On the HIPAA, you may specify what information you allow each person access to, and the time period they are allowed this access. The time period may be “always” or it can be more limited, per your preference.
You may find the HIPAA and health care proxy redundant, but they each have their own advantages. The health care proxy is “springing,” meaning it is only effectual when the patient is declared incapacitated. Also, whereas the health care proxy gives authority to a single person, the HIPAA can be filled out for as many people as you wish, allowing your family and trusted friends to communicate about your health with your doctors.
4. The Will
To start, you should appoint an executor, or personal representative, in your will to be responsible for carrying out your wishes. A will essentially divides your assets and declares who will receive what. The document should specify who will receive your property and your possessions, and any stipulations you may have. The will also states who will be named the guardian of your children in the event something happens to you and the children’s other parent. In your will you may also designate any charitable donations or specific bequests.
5. Revocable Trust
Also called a living trust, a revocable trust can save time and money for your survivors by preventing them from going through probate court. Probate is the legal process by which the court oversees your debts and assets after your death, ensuring they are distributed according to law. Probate is costly, time-consuming, oftentimes seen as an invasion of privacy, and therefore undesirable.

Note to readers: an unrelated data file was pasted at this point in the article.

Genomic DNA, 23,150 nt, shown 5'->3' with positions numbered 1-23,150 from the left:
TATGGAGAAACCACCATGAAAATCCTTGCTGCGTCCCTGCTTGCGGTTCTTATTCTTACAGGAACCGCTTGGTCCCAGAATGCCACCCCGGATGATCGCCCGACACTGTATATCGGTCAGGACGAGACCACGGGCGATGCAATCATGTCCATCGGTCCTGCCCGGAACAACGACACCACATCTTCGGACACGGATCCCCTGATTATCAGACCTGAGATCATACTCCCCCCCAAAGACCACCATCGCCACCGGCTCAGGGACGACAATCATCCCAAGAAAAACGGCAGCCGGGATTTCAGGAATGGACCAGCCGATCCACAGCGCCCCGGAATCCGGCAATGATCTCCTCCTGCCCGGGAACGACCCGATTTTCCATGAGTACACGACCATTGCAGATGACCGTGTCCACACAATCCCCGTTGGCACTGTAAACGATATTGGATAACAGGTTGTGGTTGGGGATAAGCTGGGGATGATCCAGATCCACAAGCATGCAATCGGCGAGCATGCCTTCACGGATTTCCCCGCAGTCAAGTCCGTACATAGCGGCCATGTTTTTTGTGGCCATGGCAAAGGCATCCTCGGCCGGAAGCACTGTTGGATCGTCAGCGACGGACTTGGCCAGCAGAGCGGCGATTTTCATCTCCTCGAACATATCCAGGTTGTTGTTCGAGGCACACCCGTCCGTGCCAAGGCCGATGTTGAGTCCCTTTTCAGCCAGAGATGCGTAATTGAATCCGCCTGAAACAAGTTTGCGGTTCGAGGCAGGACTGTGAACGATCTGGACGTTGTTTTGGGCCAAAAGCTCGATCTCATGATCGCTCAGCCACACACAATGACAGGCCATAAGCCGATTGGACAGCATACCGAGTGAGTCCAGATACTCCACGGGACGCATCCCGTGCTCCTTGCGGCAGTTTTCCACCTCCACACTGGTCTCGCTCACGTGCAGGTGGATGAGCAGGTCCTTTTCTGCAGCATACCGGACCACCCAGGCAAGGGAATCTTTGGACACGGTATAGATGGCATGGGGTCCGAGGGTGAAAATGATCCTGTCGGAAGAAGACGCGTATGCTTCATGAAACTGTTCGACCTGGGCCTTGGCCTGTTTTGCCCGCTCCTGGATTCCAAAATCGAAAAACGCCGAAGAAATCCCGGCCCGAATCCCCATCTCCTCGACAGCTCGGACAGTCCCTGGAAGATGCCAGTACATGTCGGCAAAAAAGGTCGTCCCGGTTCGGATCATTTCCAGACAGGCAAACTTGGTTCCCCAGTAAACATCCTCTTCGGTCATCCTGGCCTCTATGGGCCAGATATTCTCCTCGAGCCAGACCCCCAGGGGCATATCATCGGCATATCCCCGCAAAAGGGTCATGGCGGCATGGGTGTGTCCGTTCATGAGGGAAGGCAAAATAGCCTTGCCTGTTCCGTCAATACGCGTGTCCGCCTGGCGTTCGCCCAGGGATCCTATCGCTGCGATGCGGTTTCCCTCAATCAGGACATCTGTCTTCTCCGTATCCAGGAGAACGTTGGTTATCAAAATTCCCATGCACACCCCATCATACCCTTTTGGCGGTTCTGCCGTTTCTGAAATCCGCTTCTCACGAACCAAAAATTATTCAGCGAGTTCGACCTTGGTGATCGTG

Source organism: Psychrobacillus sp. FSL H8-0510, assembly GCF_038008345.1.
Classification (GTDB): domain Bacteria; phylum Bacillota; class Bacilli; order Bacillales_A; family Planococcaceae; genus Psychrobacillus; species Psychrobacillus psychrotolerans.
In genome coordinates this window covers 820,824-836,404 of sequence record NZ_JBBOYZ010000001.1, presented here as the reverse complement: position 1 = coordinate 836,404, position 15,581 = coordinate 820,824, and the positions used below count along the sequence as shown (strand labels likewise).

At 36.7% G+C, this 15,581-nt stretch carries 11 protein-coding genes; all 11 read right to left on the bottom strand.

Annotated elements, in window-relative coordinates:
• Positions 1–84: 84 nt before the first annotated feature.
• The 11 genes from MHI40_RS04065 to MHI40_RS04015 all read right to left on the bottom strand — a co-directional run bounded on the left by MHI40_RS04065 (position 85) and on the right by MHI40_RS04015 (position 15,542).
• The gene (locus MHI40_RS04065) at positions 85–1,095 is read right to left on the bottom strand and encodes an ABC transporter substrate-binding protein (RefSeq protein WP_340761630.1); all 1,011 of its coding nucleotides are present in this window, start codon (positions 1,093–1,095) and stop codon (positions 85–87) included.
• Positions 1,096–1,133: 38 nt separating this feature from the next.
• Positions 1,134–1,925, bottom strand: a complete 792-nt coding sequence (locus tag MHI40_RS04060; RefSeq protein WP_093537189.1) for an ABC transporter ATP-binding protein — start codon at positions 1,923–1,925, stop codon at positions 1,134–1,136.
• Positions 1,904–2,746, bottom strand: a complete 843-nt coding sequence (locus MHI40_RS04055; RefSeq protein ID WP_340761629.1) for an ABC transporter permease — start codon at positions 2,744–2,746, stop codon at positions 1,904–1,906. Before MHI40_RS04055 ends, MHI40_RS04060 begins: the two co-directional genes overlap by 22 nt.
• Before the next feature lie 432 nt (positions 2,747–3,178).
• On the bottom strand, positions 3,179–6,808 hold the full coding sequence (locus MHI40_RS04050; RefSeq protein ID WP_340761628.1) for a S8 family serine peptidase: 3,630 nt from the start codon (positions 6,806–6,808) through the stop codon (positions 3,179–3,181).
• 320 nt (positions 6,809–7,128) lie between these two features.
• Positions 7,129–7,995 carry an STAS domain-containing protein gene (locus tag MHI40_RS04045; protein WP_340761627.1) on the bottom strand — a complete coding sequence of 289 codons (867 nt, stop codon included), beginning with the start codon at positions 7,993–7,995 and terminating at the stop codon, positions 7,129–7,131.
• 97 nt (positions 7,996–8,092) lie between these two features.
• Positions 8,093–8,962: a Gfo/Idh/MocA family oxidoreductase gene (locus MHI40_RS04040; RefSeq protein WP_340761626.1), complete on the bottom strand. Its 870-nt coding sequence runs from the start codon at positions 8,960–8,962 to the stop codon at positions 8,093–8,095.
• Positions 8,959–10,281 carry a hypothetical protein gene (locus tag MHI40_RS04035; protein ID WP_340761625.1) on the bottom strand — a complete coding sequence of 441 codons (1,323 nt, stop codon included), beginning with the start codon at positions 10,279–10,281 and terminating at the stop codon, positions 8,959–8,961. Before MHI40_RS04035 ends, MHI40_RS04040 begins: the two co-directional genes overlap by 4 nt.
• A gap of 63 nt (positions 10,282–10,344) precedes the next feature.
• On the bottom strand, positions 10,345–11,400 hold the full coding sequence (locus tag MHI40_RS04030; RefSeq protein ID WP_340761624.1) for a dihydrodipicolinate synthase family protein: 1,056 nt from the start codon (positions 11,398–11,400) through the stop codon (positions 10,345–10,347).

Similarly to a will, a revocable trust specifies what will happen to your assets when you die, but the trust can name a successor trustee. For example, naming your spouse as a successor trustee will allow them instant control (handling financial affairs and paying bills) if you are otherwise unable to act for yourself. If you recover, you can resume control. The trust, as demonstrated, is effectual before death, whereas the will is only effectual after death.
A trust can be handy for children of elderly parents, especially those with dementia, who need help monitoring their financial matters. The trust can authorize the trustee, in this case the adult child, to have a hand in financial matters. This can help better protect the parent without taking away the parent’s authority.
By understanding the most important aspects of managing your estate documents, you ensure you and your family will be better taken care of. Always remember to update documents as your situation changes and your life takes new turns (second home purchase, grandchildren, etc.). Estate planning documents are more than just planning for your future, they ensure that, in any given situation, your family and loved ones remain safely provided for.
Contact Jorgensen, Brownell & Pepin, P.C. today for help with your essential documents from our experienced Longmont estate planning attorneys.